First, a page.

*June 5: Mexico imposes retaliatory tariffs on $3 billion in U.S. steel, aluminum, food, alcohol and other goods.

*June 22: The European Union raises tariffs on $3 billion in U.S. products, including steel, aluminum, motorcycles, bluejeans, boats and food. A month later, the EU and U.S. announce plans for trade negotiations.

*July 1: Canada retaliates with tariffs on $13 billion in U.S. steel, aluminum, food and consumer products.

*July 6: U.S. and China levy tit-for-tat tariffs on $34 billion of their respective exports.

*July 20: President Donald Trump vows to impose tariffs on all Chinese goods; China says it will match any U.S. action.

*July 24: U.S. announces $12 billion subsidy plan to aid American farmers hurt by foreign tariffs.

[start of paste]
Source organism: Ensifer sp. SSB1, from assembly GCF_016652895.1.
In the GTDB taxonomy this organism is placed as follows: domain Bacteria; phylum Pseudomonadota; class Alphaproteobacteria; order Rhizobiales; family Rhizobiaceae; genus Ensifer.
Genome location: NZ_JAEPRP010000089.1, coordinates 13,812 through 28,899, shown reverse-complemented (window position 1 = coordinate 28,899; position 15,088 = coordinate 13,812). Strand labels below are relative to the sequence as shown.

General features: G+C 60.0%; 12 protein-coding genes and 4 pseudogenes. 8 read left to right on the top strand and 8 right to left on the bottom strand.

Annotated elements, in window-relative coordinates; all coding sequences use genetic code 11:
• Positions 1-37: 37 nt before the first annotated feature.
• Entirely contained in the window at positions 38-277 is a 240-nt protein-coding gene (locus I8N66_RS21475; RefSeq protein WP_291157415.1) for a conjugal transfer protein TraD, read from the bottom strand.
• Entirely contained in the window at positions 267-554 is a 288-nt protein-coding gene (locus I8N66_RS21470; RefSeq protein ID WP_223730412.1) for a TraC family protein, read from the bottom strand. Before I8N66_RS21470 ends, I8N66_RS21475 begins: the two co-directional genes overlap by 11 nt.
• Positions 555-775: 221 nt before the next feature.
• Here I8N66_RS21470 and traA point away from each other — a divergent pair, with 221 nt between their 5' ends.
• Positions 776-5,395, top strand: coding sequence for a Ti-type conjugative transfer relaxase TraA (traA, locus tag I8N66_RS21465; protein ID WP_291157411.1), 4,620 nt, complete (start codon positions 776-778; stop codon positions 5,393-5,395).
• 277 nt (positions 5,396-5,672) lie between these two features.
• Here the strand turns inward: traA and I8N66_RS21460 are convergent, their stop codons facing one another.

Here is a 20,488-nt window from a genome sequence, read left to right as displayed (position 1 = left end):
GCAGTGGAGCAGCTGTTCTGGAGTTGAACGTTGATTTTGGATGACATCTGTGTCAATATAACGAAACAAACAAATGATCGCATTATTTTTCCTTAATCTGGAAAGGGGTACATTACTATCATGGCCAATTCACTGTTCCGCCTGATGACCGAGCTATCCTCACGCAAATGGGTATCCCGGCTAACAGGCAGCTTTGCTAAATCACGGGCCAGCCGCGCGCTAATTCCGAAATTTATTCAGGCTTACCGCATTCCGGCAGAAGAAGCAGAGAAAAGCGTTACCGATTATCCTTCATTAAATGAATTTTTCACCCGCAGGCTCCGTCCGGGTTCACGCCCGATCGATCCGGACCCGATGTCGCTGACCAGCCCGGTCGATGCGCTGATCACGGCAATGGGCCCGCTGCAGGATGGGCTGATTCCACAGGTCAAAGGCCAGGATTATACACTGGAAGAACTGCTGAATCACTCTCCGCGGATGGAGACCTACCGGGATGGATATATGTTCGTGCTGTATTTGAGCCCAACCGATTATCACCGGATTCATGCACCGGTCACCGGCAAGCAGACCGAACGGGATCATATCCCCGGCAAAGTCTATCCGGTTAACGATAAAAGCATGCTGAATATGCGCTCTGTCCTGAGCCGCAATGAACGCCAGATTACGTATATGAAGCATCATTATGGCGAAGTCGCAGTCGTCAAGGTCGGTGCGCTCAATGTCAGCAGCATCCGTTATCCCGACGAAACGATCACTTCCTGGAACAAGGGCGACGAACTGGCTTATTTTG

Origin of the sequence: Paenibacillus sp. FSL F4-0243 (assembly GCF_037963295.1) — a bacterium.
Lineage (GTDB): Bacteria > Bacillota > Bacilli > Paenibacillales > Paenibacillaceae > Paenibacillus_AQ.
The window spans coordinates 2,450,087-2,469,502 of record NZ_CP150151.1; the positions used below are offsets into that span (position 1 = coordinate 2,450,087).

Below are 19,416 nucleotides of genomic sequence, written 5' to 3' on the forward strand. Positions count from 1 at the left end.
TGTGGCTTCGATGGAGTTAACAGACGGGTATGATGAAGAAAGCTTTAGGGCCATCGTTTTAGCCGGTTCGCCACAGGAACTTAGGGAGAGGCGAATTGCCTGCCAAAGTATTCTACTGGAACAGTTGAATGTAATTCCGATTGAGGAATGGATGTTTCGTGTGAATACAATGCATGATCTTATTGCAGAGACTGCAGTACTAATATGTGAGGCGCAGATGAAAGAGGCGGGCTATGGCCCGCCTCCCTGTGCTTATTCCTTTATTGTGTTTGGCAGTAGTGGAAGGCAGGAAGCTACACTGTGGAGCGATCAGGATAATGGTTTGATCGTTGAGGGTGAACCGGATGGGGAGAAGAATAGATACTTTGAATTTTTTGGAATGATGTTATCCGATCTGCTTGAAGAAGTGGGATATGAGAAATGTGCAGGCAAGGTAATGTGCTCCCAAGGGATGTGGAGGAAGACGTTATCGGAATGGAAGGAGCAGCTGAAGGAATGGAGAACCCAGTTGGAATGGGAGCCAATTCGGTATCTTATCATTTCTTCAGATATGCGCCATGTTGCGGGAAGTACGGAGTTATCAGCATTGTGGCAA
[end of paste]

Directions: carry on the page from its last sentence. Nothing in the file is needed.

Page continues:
*Aug. 6: Russia imposes retaliatory tariffs on U.S. goods.

*Aug. 10-14: U.S. adds to tariffs on Turkish steel and aluminum; Turkey retaliates with new tariffs on U.S. automobiles, alcohol and cigarettes, among others.

*Aug. 23: U.S. and China implement second round of tit-for-tat tariffs on $16 billion of their respective exports.

*Aug. 27: U.S. and Mexico announce handshake agreement to replace NAFTA; Canada excluded for now.

* Aug. 29: U.S. tariffs on Canadian newsprint are struck down.

*September: U.S. expected to impose tariffs on additional Chinese goods; India to raise tariffs on $11 billion of U.S. almonds, walnuts, apples and other goods.

— Compiled by James T. Madore

SOURCES: U.S. government, Peterson Institute for International Economics, Scarbrough International Ltd., GeoQuant